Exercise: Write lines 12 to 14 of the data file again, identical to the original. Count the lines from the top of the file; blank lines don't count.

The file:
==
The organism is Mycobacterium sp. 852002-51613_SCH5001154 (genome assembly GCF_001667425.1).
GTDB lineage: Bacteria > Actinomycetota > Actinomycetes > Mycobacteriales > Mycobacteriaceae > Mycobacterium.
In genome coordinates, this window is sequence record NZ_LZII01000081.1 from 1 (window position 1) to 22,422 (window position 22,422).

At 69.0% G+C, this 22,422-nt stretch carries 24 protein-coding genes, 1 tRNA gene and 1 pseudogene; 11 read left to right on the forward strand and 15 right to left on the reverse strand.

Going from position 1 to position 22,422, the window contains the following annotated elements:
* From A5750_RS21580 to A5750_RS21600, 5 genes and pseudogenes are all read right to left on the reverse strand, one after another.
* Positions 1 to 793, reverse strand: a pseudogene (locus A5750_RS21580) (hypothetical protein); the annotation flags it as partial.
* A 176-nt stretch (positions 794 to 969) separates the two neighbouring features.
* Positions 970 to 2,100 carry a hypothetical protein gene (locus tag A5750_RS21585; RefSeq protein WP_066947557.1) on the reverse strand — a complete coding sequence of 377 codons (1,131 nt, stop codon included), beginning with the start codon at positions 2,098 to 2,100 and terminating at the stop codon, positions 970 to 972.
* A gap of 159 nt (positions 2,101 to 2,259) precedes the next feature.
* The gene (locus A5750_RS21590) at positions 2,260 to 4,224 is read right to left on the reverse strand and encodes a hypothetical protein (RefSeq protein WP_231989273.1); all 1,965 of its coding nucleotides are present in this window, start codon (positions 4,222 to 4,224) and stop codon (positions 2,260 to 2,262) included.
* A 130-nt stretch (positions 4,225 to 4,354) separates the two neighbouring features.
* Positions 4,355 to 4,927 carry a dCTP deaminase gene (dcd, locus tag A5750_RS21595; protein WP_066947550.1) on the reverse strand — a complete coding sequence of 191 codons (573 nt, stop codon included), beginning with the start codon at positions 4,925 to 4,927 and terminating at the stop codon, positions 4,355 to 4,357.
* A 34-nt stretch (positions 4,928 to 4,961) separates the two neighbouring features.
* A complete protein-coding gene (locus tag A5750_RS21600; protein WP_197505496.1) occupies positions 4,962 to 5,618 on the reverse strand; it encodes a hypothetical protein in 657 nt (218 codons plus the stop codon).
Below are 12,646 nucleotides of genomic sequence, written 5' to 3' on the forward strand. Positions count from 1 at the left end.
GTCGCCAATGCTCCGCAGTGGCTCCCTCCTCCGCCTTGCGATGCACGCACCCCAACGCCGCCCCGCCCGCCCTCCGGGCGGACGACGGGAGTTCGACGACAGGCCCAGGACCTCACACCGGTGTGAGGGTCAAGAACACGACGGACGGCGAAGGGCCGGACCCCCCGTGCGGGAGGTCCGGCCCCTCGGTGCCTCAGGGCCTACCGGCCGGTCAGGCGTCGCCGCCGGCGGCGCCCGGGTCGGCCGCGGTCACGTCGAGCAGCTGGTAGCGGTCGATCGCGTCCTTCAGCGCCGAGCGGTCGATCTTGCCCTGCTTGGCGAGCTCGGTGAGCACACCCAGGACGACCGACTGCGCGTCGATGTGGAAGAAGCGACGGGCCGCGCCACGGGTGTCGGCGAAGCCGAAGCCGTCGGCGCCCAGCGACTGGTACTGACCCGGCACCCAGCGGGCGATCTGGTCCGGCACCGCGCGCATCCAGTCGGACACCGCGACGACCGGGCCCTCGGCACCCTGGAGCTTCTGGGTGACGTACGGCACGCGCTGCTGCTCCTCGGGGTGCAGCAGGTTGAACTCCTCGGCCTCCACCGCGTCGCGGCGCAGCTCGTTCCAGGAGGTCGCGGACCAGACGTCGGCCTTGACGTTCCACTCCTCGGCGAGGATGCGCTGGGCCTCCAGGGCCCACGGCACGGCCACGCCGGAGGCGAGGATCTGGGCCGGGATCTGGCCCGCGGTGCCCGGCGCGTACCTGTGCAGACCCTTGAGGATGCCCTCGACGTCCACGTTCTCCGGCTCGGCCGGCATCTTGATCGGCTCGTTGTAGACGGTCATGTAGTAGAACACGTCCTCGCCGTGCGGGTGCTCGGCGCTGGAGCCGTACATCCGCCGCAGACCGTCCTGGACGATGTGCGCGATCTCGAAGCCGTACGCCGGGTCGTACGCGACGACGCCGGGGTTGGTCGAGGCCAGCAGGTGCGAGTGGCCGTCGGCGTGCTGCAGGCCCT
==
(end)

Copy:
* A 130-nt stretch (positions 4,225 to 4,354) separates the two neighbouring features.
* Positions 4,355 to 4,927 carry a dCTP deaminase gene (dcd, locus tag A5750_RS21595; protein WP_066947550.1) on the reverse strand — a complete coding sequence of 191 codons (573 nt, stop codon included), beginning with the start codon at positions 4,925 to 4,927 and terminating at the stop codon, positions 4,355 to 4,357.
* A 34-nt stretch (positions 4,928 to 4,961) separates the two neighbouring features.